Horsin’ Around 2-22-10 | TheFencePost.com

Horsin’ Around 2-22-10

Roger Thompson
Fort Collins, Colo.

Roger ThompsonAmy Mowan and Ty Hanson stand at the front door of Forks Lumber office.

Do you have a special place where you like to shop for things you need around the place? I have been going to the Forks Lumber Yard for years, mainly because I enjoy their friendly service. An old fashion lumber yard takes me back to the days when I was a young man, or even a boy traveling with my grandmother. I like to go there because of the friendly service shown by Amy Mowan and Ty Hanson who own and run the outfit.

Forks was started by Amy’s grandfather, Dale Mowan, in 1968 up at the forks of Colo. 287 and county road 74E that runs up to Red Feather Lakes and on over the pass. Back then it was a good spot because of the tree cutting taking place above Red Feather. Lumber trucks could load up and make a short haul to the Forks.

Dale kept the mill simple with a Cummings diesel engine attached to belts to drive the saw blade. Water is hauled in for drinking and cooling the saw blade. In 1999, son Michael Mowan took over when his father died and decided to move the mill to its present location on Colo. 287 just north of Ted’s place on the east side of the highway. In 2000 his daughter Amy and Ty Hanson went to work for Amy’s father at the Forks Lumber Yard. They worked from the year 2000 until 2005 when Amy’s father decided to retire. That was when Amy and Ty bought the place and began running it. The pair has continued to keep everything simple like the old days.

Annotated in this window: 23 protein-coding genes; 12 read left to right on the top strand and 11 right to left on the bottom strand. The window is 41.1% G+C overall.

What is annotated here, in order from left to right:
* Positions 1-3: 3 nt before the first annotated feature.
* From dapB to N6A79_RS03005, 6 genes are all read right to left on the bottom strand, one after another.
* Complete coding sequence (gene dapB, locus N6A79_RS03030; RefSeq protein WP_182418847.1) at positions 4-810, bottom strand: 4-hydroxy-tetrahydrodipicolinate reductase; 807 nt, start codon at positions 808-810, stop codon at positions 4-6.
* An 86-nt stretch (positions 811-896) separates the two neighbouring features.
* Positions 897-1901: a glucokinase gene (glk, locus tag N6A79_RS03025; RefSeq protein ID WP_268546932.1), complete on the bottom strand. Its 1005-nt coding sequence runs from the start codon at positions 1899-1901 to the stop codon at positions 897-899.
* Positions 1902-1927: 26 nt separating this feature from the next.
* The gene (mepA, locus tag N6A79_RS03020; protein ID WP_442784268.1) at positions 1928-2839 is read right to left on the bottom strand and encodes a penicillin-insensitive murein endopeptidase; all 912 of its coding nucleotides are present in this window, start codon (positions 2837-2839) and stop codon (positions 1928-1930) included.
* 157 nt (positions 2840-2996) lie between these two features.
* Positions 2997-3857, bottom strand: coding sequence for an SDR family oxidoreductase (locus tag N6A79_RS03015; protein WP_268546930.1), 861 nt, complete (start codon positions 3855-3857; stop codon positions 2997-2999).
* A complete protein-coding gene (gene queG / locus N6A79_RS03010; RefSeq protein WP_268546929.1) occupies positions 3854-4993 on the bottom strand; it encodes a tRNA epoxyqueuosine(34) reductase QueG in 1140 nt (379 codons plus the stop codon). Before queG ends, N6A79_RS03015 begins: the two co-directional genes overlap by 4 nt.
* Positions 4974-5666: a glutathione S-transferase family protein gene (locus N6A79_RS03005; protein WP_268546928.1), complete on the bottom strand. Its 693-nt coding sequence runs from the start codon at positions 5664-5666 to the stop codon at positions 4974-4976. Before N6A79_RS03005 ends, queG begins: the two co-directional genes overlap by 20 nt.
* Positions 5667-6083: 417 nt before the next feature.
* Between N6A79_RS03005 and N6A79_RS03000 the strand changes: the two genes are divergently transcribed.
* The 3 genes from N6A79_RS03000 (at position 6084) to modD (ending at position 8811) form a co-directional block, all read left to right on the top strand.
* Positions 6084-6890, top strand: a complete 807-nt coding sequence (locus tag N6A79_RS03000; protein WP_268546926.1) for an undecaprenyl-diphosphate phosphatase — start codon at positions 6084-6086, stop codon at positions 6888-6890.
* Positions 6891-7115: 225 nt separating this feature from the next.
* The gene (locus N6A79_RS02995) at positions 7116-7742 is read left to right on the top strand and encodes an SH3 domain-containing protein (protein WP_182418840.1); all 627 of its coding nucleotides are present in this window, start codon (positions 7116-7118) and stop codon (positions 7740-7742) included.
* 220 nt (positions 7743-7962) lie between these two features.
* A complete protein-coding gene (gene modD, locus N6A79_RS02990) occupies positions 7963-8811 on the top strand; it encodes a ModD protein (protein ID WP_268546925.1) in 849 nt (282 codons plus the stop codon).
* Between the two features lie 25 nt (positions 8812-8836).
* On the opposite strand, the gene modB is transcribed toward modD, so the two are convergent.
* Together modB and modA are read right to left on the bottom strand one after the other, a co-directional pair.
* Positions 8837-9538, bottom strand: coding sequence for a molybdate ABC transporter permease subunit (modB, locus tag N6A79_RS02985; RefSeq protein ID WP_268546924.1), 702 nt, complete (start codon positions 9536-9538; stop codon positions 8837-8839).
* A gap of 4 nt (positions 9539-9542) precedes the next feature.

Amy and Ty buy logs from loggers, have them trucked in and dumped. Then they use a large forklift to move them to the platform for cutting. Then hand role the logs on to the platform that feeds to the saw, they use “cant hooks” (large pike poles with metal hooks attached) to roll the logs. They normally stay very busy and are about 3 to 4 weeks behind orders. However with the financial downturn this country has gone through, they say that they have been able to catch up on some much needed repair.

Forks Lumber normally turn out rough cut boards for fencing and siding as well as slabs for rough paneling. They will sell you one board or a bundle, then help you load it in your truck. It’s one of my favorite places to go.

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Prior to his retirement, Roger Thompson was a CHA certified instructor of advanced Western horsemanship and beginning English riding.